The big decision at this time is how best to title and register the car.  I like to title it as a ’34 Ford, but the cost of a title may be a factor.  Otherwise, an “Assembled” title would work, I’d have to put temporary bumpers and windshield wipers/washer on for that, so we’ll see.

See  you in Detroit in two weeks!

 

Today’s task was to go to AutoZone and spend my Christmas money on transmission fluid, wax, hand buffing compound, tire cleaner, wheel cleaner, fuses, and other miscellaneous stuff.  (Of course I didn’t get a three prong flasher, number one on the list…).  I added 2 quarts of trans fluid, and backed it out of the garage into the (almost) sun.  IMG_3668

It was then that I could see that I wasn’t done buffing and polishing!  The paint is single stage  urethane, and has fully cured, meaning it’s pretty hard.  I wet sanded it with 1200, then 1500, then like 4,000 on my DA, which left a pretty uniform satin finish.  Then I buffed it with 3M Heavy Duty Rubbing compound and wool bonnet, washed the car, and then used a foam pad and 3M machine finish glazing compound.  If I’d done all this when the paint was still soft, lets say within a week of shooting it, it’d have been much, much easier.

IMG_3670

As it was, I had quite a few “hazy” areas, that needed a lot more polishing.  So, out came the buffer, foam pad and glazing compound, and I hit most of the car again.  I also hand rubbed the character lines, door and hood edges, as I didn’t want to cut through the black.  I’d originally planned to intentionally cut through into the red-oxide primer beneath,  to make the paint look old, but I just couldn’t bring myself to do that.

Call me crazy…

Now however, I’m very happy with the results, the paint looks deeper, and has a somewhat “softer” shine, a bit less “plasticky” than the uncut urethane.   I got supplies to detail and spiff the car for its debut at AutoRama in Detroit in one month, like tire dressing, some Meguires liquid wax, spray detailer, wheel cleaner for (very hard to clean wire wheels), Armor-All wipes for the interior and so on.

 

 

IMG_3675

I ordered some little stuff for the interior, some welting, Common Sense snaps for the saddlebag style map pockets in the doors, vinyl tack strip, and metal spring clips to hold the trim panels on, as Kim hates using screws and trim washers.  I don’t mind that, but she is right, it’ll be a more finished look.

So, it’s coming down to the wire.  The car runs GREAT, it looks as good as anything I’ve ver built, it seems to drive OK, at least up and down the drive, the brakes and steering are tight and feel really good.

See you in Detroit!

Coming out.

Posted: January 24, 2018 in Hot Rod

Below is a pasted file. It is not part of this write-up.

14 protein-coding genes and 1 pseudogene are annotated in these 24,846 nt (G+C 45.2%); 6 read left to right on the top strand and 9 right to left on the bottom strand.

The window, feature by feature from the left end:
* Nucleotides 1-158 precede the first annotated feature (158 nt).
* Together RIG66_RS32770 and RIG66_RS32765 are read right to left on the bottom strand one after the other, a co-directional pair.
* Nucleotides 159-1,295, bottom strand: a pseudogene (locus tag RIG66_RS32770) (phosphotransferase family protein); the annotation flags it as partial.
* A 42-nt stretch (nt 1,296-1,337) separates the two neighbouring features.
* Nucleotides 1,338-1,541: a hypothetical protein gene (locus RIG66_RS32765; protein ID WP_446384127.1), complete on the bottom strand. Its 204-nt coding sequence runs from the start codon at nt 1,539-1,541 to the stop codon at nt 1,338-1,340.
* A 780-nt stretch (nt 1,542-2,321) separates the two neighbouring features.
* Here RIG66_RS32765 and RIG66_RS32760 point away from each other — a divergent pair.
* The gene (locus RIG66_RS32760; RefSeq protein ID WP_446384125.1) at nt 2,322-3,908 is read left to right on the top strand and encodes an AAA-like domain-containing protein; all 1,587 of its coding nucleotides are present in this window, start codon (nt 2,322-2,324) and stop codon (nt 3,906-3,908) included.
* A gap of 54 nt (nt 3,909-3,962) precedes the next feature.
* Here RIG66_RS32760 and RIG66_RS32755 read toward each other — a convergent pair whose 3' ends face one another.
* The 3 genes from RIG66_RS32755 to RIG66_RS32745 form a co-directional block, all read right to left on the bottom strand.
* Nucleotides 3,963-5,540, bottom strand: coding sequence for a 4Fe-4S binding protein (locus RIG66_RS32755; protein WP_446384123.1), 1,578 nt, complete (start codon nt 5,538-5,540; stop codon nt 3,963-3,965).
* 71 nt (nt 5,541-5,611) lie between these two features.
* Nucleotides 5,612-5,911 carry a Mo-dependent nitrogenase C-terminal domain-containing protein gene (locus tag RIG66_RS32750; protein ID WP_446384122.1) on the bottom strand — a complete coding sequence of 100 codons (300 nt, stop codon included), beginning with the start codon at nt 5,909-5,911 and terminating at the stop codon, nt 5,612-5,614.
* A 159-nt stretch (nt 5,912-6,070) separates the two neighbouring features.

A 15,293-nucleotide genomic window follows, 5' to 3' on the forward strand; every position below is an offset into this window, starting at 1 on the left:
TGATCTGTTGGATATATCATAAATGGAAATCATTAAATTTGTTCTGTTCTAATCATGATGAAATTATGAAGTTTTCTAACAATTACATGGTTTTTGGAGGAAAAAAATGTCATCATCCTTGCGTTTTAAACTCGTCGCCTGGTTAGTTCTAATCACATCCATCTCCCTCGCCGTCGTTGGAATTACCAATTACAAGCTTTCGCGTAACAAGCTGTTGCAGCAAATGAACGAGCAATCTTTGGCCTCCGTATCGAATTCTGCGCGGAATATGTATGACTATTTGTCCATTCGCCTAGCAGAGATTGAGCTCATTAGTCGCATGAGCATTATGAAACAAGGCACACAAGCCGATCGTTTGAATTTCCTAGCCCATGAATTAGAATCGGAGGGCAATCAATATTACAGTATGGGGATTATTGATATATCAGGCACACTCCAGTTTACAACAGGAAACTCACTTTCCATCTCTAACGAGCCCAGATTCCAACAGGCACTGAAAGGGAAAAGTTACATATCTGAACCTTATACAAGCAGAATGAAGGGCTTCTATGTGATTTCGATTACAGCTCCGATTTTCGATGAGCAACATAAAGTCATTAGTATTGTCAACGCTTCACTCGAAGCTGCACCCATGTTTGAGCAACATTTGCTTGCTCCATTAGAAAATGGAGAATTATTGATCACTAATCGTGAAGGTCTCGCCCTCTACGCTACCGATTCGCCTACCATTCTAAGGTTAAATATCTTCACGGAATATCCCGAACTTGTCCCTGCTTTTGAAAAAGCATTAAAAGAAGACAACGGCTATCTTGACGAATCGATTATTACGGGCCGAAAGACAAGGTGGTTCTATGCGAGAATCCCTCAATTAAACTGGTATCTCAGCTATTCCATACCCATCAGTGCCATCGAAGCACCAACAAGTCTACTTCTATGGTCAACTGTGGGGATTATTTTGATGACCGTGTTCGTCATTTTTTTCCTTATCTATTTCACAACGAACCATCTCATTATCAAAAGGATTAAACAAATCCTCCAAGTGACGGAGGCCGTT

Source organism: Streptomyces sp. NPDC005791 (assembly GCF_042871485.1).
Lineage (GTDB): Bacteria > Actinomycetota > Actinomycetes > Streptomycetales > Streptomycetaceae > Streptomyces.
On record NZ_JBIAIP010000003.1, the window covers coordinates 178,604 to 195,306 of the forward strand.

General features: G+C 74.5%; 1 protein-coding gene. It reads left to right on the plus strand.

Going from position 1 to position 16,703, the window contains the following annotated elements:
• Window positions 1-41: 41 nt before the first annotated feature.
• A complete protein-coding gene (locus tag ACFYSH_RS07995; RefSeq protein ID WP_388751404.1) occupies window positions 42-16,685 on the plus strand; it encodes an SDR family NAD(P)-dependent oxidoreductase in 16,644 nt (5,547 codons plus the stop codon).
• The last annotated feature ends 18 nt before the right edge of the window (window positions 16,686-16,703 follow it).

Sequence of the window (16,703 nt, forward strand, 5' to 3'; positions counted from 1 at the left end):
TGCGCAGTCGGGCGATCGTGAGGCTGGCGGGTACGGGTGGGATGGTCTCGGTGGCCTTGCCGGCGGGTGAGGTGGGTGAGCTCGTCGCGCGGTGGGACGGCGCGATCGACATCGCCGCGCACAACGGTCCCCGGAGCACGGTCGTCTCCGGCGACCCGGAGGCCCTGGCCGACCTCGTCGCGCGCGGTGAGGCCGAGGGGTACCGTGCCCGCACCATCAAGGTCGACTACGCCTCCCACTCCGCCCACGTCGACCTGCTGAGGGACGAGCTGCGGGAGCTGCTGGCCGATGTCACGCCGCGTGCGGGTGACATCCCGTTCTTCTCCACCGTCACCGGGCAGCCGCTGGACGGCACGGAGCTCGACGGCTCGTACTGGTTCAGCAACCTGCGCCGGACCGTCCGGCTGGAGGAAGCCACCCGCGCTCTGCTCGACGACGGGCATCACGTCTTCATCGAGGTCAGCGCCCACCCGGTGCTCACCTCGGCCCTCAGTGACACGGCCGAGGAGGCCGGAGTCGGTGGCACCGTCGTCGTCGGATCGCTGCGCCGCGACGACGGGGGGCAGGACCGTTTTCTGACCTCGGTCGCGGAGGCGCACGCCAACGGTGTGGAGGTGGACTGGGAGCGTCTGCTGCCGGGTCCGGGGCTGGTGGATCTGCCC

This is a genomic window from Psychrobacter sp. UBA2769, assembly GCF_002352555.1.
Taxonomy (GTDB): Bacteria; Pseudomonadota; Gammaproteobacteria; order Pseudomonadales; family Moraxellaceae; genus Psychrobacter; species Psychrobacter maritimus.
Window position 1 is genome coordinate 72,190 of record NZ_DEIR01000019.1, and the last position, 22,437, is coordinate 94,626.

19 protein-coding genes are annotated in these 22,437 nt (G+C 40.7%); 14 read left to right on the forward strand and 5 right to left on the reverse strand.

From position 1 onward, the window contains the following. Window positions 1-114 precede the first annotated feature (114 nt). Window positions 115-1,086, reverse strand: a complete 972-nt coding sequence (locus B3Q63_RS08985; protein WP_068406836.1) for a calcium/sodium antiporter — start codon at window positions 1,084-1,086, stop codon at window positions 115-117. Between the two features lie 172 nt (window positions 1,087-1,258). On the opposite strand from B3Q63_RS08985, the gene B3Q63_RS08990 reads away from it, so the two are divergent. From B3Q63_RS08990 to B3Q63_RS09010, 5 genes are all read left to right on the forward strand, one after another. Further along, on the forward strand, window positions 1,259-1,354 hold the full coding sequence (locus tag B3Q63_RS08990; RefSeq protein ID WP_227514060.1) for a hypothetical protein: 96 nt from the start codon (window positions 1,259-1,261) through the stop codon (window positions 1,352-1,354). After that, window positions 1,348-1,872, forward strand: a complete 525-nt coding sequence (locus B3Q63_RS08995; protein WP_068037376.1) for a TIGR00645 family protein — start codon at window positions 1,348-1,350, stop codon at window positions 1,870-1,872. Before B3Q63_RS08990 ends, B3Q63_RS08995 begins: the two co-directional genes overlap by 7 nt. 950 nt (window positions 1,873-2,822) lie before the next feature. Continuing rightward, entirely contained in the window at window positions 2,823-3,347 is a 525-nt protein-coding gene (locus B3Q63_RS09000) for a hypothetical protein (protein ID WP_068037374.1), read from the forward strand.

Tags: , ,

It’s out!   A week ago I fired it up and drove it up and down the drive, a short trip but at the time there wasn’t any coolant in it.  I’d had a struggle getting an aftermarket swivel thermostat housing to seal, and ended up using a stock Chevy housing.  I’d already made a two piece upper hose, I just had to trim it a bit and rotate the bottom end to meet the stock housing.  It looks better too.

Yesterday I color sanded and polished the entire car, managing to not ruin the mediocre paint job and turn it into a fairly good paint job.  Now, on to the interior, which I have the (almost) matching saddle color vinyl for the door panels an other trim panels.  My wife had the idea of using waxed cotton duck for the map pockets I planned in the doors, a good idea.  She ordered the material, and it’s here, so we’re making progress.

Looks like “AutoRama” in Detroit in 5 weeks is a go!  The last time I took a roadster to the show using the ’51 wagon as tow vehicle in February they asked me to show the wagon, and brought home a “Best Wagon” award.  26734254_10215900573529864_4846526211666753433_n26731719_10215900573929874_62562354409401805_n26904724_10216018020265959_5778631264168061356_n

wiring

Posted: January 11, 2018 in Uncategorized

Found this blog by a young couple in Florida restoring their Spartan Manor. Great job guys!

mind your manor

This is the area where the credit goes to my brilliant spouse. He studied various wiring diagrams and researched everything we’d need to turn our aluminum box into a functioning home away from home. He was able to teach himself how to wire the entire camper and then actually wire the entire camper in a little over a week.

The first thing we did was sit down and draw a diagram of the camper and talk through where we wanted switches, what kinds of lights we wanted (dimmers or normal, pendant or recessed, etc.) and then made a shopping list. The recessed lights were the first thing we decided we wanted in each room. The difficulty though was that the ceiling space in the camper is very limited compared to what you’d have in a home. So we knew we would need something low profile that didn’t require a bulky…

View original post 652 more words